Segments in this Video

Byzantium Founding Myth (02:02)


Simon Sebag Montefiore explains how King Byzas consulted the Oracle of Delphi on where to establish his city that became an Empire.

City of Passion (01:46)

In this series, Simon will explore how Byzantium became a holy city claimed by Christian and Muslim Empires.

Basilica Cistern (05:38)

Evidence of Istanbul's past are visible in Roman ruins. Simon explores a water system built in 537 AD by Justinian. Medusa statues demonstrate the city's Greek origins.

Byzantium Origins (02:19)

Learn about immoral behavior of early residents. In 196 AD, Septimus transformed the Greek fishing port into a Roman town.

New Rome (02:23)

In 330 AD, Constantine followers gathered in the Hippodrome to dedicate Byzantium as capital of the Roman Empire.

Constantinopolis (02:10)

Constantine made Byzantium the new Rome to gain access to Asia and to foster a Christian capital—transforming Christianity into the dominant Western religion.

Theory of Constantine's Heresy (04:47)

The emperor's 13th coffin suggests he claimed divine status. Learn why a sarcophagus in the Hagia Eirene may be his final resting place, and why it was relocated.

Little Hagia Sofia (03:28)

Constantinople lacked a holy site. Architectural details in the Church of the Saints Sergius and Bacchus show how Justinian and Theodora combined holiness with power and prestige.

Justinian and Theodora (02:48)

Learn how the Byzantine emperors embraced Christianity to hide their shameful histories.

Nika Riots (01:41)

Learn how Justinian and Theodora crushed the 532 Hippodrome rebellion, killing 30,000 Constantinople subjects.

Hagia Sofia (03:23)

Justinian built the cathedral to prove his divine right. Consecrated in 537. it was the largest building in Christendom and represented the Byzantine Empire.

Justinian's Legacy (02:33)

Byzantium suffered after Theodora's death. Justinian had transformed Constantinople into a New Rome—but the city lacked a patron saint.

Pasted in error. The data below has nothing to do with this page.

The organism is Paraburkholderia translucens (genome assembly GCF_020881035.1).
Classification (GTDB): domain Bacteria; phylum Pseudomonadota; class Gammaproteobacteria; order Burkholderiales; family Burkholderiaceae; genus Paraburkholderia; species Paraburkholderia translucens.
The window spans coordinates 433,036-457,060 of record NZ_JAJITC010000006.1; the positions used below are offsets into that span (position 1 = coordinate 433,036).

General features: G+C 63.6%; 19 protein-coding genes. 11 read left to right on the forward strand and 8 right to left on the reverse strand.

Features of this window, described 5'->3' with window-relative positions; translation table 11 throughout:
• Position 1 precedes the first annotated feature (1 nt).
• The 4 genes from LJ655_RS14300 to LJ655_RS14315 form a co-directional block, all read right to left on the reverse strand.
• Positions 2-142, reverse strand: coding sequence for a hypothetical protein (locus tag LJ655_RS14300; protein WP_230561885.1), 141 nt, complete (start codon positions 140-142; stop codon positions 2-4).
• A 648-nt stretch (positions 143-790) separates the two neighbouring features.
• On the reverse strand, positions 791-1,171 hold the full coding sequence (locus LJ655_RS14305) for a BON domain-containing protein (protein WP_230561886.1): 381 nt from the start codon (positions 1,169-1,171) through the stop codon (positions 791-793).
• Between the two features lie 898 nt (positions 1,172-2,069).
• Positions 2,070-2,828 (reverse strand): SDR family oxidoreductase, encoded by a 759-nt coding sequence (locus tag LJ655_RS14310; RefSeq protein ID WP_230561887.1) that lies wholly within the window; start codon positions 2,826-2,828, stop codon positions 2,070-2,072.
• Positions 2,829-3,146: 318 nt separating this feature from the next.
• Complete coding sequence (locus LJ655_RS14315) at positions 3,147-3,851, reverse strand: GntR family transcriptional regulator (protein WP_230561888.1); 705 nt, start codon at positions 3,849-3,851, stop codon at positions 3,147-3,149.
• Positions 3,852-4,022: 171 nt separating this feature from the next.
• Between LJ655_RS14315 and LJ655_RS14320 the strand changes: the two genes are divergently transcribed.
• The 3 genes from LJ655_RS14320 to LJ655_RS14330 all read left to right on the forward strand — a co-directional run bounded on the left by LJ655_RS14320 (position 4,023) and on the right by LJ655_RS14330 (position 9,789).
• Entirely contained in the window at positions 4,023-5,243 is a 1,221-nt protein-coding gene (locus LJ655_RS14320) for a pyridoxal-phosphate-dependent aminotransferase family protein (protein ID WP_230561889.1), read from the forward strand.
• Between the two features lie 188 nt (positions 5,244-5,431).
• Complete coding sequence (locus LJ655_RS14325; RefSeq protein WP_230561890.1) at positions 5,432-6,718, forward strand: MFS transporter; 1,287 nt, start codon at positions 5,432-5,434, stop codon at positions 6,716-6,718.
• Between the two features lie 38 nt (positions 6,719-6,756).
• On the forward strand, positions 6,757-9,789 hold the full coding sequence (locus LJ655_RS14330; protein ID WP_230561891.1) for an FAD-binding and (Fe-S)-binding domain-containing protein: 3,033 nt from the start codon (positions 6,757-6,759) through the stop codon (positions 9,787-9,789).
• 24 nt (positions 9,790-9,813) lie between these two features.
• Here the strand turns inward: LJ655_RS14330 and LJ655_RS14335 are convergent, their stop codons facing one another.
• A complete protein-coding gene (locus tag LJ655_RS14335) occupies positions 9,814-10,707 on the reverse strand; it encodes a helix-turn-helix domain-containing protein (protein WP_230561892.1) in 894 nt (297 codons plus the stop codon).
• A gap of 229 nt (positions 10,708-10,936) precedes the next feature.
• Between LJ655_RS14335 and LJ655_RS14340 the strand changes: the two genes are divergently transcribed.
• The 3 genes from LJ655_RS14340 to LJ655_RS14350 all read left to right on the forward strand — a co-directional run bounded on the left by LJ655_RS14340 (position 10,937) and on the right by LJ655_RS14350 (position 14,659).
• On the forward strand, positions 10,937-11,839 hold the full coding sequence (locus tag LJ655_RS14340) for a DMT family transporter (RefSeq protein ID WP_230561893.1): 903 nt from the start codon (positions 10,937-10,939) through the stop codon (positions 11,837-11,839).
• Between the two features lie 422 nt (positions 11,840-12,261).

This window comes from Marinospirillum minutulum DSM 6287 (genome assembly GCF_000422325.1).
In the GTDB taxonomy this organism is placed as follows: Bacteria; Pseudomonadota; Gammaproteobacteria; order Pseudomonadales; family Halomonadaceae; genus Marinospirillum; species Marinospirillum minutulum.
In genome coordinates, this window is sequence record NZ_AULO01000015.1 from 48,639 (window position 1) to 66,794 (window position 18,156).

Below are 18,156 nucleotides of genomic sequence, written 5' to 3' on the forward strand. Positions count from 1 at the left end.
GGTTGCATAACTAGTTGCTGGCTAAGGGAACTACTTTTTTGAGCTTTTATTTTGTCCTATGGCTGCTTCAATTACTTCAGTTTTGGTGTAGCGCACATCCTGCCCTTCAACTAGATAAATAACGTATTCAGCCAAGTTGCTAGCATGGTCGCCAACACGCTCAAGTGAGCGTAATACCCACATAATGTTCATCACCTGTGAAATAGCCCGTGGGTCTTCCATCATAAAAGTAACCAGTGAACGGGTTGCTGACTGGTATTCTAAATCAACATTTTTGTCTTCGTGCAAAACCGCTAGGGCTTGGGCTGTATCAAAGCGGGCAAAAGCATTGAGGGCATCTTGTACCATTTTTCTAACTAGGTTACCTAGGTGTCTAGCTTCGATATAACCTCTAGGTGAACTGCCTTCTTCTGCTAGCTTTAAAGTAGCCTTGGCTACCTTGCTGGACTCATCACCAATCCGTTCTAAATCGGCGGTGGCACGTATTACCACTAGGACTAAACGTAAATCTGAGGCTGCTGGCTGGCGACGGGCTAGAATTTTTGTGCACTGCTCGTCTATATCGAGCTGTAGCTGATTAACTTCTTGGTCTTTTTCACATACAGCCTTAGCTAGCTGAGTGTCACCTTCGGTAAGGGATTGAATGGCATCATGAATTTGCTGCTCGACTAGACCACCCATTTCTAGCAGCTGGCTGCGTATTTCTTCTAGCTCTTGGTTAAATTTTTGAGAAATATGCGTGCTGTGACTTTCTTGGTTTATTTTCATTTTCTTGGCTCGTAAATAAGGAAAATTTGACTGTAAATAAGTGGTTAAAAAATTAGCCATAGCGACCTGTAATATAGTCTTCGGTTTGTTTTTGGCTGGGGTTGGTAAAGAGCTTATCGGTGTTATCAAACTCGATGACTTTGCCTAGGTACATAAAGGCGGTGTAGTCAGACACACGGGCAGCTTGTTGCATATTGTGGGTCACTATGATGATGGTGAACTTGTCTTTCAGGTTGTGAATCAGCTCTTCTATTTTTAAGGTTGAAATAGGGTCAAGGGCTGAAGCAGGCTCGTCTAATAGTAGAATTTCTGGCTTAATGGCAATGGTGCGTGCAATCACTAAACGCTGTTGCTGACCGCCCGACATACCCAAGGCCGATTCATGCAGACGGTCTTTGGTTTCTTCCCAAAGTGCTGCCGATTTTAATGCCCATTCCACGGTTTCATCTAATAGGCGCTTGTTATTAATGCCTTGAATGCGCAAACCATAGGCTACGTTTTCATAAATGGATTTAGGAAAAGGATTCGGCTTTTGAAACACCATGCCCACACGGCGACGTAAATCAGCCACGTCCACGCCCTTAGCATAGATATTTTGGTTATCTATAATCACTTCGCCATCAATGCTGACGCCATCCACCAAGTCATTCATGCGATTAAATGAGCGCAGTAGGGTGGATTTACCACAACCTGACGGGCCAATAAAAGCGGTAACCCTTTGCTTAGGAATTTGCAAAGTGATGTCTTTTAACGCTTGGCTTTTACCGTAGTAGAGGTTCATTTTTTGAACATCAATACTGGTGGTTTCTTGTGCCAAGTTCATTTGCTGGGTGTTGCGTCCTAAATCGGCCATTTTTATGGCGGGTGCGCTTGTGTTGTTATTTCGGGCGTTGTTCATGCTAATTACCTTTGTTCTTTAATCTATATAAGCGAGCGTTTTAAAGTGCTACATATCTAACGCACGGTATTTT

Siege of Constantinople (03:52)

After Justinian's death, the Empire fell into chaos. In 626, three armies attacked at once; Heraclius appealed to the Virgin Mary to save the city. She became its patron saint.

Islamic Invasion (02:03)

In 717, Muslim armies besieged Constantinople a second time. Emperor Leo questioned whether the Christian God had abandoned him, and saw icon worship as a weakness.

Battle of the Icons (04:33)

Orthodox patrons of St. George remind us of Byzantine Christian conflicts. Leo banned icon worship and ordered religious images destroyed—founding iconoclasm.

Orthodox Christian Triumph (02:32)

After a century-long conflict, icon worship was allowed—a victory celebrated in Hagia Sofia mosaics. An art historian explains iconoclasm's demise.

Iconoclasm Legacy (01:33)

The conflict over holy images damaged East-West relations. Constantinople and Rome became enemies and the Pope excommunicated the Emperor in 1054.

Credits: Byzantium: Tale of Three Cities—Byzantium (00:41)

Credits: Byzantium: Tale of Three Cities—Byzantium

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Byzantium: Tale of Three Cities—Byzantium

Part of the Series : Byzantium: Tale of Three Cities
DVD (Chaptered) Price: $300.00
DVD + 3-Year Streaming Price: $450.00
3-Year Streaming Price: $300.00



In this series, Simon Sebag Montefiore traces the sacred history of Istanbul. Known as the ‘city of the world's desire,’ it's a place that has been the focus of passion for believers of three different faiths—Paganism, Christianity, and Islam —and for nearly 3,000 years its streets have been the battleground for some of the fiercest political and religious conflicts in history. In the first episode, Montefiore uncovers the city’s ancient Greek roots, maps its transformation into the imperial capital of a Christian empire by Emperor Constantine the Great, and reveals how ecclesiastical clashes forced Eastern and Western churches apart. A BBC Production. 

Length: 51 minutes

Item#: BVL60445

ISBN: 978-1-60057-489-4

Copyright date: ©2013

Closed Captioned

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